Paul L. Kershaw
PRINTMAKER & PRINTER
A fifth book of poems and images
by Phil Madden and Paul L. Kershaw
227 x 326mm, 30pp
Printed on BFK Rives paper, 250gsm, using an Albion press and a cylinder press. There are 50 copies in the edition. The setting is Ellington and Strayhorn. It is quarter bound in cloth, with a printed patterned paper. The design, graphics, printing and binding are by Paul L. Kershaw.
Through a series of words & images set across the open spread, the book explores ideas around the movement of water, from estuary to spring.
The book is comprised of 15 double-page spreads. Except for the first and last of these – title-page and colophon – text appears as negative within a coloured shape. The poems have been written over recent years but not with any specific intention of them being part of a collection. They have been gathered together as the project developed and the idea of upstream progress became central.
Images are a mix of the representational and abstract, and are relief prints. Occasional small wood engravings combine with much larger shapes and textures. Much of the source material was created by playing around with black ink, for both printing and pen, with whatever came to hand – palette knives, rollers, brushes, solvent etc. Printing ink was worked on a sheet of glass, sometimes when clearing up from a printing session. The results were blotted with paper and left to dry. Useable ones were scanned and areas selected and adjusted to form layers in the composition, then each made into polymer plates for printing.* Colouring of the images was done quite freely, with hardly any proofing, and with fingers crossed that the final appearance of the spread would work. Altogether there are 127 separate printings, so for the edition alone, never mind the inevitable spoilage, that makes a minimum of 6350 impressions were taken.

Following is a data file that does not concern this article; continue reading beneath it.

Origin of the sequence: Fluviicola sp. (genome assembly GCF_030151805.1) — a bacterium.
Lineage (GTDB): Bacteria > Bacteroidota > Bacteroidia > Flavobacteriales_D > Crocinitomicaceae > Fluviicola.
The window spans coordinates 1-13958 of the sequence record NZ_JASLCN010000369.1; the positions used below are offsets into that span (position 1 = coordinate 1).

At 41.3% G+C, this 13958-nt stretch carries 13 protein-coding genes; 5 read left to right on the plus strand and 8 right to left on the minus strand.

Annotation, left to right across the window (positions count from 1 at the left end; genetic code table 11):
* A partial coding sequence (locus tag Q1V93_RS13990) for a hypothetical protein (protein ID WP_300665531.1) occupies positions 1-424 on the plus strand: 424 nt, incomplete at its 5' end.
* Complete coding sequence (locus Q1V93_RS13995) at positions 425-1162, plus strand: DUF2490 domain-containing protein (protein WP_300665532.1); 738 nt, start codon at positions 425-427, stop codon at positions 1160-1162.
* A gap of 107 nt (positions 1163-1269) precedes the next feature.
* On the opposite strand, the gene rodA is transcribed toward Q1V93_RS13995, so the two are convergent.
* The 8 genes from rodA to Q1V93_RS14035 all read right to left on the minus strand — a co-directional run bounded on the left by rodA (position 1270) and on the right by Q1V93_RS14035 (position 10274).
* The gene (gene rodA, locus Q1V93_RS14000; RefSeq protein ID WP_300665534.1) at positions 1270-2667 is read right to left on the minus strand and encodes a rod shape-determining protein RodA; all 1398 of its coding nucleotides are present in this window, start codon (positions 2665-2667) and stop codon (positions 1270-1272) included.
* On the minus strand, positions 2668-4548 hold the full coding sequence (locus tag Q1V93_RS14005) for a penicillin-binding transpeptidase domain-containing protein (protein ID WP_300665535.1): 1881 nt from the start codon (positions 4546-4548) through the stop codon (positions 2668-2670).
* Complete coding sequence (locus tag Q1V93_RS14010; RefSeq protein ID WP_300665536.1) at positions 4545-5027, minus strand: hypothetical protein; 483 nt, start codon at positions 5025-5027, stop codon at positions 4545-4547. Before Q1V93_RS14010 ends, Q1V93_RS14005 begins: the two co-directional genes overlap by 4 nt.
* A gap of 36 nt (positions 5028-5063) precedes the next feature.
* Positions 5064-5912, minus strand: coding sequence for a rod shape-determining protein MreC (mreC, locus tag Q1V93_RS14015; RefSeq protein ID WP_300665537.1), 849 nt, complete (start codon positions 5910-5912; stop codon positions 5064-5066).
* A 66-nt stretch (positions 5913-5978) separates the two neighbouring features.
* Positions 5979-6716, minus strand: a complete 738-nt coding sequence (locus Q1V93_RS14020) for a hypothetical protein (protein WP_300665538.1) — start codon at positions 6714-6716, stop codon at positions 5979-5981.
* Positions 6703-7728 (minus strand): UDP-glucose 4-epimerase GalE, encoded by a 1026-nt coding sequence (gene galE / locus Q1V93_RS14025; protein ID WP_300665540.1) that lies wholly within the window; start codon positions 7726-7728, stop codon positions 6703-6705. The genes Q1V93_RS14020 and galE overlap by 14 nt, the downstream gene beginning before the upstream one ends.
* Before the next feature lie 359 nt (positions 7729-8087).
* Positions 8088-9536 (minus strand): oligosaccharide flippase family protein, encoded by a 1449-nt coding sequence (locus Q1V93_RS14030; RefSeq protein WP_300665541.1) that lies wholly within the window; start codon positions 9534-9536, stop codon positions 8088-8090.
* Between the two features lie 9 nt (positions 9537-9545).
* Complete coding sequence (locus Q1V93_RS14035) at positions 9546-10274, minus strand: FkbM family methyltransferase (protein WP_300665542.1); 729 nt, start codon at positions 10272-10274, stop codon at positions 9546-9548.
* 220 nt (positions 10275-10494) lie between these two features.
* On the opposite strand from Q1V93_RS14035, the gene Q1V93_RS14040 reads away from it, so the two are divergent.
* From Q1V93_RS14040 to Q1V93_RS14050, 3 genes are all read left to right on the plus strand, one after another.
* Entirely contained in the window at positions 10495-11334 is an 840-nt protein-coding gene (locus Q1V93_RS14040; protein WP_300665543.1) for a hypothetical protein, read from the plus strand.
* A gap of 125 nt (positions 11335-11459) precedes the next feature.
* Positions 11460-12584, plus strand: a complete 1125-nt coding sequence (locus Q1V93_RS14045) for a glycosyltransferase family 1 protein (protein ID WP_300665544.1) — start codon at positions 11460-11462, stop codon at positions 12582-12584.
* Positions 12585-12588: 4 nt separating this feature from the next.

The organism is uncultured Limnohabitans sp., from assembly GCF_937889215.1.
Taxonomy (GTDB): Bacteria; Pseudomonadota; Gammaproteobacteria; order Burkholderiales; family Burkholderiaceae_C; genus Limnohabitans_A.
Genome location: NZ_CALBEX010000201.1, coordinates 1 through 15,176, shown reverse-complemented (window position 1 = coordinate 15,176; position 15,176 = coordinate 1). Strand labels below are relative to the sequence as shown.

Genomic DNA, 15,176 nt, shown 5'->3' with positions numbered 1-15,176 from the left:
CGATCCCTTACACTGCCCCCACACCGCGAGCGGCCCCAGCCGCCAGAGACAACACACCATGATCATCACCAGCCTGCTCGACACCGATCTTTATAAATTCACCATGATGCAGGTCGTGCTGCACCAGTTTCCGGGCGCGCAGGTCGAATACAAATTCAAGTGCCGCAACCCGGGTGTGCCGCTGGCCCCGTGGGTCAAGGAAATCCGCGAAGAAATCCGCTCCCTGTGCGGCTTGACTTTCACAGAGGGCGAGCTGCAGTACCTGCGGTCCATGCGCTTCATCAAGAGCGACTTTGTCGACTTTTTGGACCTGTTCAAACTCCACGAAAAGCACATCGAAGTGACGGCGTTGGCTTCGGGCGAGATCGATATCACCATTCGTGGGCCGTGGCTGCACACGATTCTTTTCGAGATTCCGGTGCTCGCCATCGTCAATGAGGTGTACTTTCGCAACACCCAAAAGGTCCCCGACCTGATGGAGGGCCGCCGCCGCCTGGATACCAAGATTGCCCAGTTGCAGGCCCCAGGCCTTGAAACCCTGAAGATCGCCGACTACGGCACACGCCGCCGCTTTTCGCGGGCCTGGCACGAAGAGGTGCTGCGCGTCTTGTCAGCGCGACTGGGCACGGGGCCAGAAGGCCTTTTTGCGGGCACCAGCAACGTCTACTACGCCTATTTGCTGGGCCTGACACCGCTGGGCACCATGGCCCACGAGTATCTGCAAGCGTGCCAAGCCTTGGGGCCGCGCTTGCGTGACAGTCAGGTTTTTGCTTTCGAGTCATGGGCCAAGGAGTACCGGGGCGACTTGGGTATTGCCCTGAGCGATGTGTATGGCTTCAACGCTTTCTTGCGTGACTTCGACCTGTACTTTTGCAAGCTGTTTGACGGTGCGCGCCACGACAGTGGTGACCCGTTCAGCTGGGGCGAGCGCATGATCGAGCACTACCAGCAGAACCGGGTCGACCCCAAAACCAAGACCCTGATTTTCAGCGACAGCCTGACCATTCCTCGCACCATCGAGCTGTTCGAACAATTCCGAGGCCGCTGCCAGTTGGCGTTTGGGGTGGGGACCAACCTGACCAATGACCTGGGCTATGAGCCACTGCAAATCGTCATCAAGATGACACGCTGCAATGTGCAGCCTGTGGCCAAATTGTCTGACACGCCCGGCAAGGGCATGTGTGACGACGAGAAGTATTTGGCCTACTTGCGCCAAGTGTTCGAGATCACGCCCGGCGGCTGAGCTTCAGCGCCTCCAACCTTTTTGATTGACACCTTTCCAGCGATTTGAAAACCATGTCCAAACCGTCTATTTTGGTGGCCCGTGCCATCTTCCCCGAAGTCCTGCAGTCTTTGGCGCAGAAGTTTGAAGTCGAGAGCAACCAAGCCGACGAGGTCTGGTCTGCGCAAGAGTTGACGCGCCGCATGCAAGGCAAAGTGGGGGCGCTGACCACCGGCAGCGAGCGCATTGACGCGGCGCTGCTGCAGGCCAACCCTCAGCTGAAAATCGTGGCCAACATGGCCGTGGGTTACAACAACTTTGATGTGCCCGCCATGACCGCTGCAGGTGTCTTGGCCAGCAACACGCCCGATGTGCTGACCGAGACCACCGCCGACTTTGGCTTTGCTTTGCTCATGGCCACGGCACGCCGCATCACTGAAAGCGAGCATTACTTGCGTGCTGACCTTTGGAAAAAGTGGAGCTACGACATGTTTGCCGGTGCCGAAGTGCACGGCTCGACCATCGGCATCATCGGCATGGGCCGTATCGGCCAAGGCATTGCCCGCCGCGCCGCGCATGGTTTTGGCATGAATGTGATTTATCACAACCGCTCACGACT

* This involves sending a file for filmsetting. It comes back as a negative, which is then, in my darkroom, placed over a steel-backed plate on a vacuum bed and exposed to ultraviolet light. After washing with water it is dried and re-exposed to harden it for printing.
copyright © Paul L. Kershaw 2020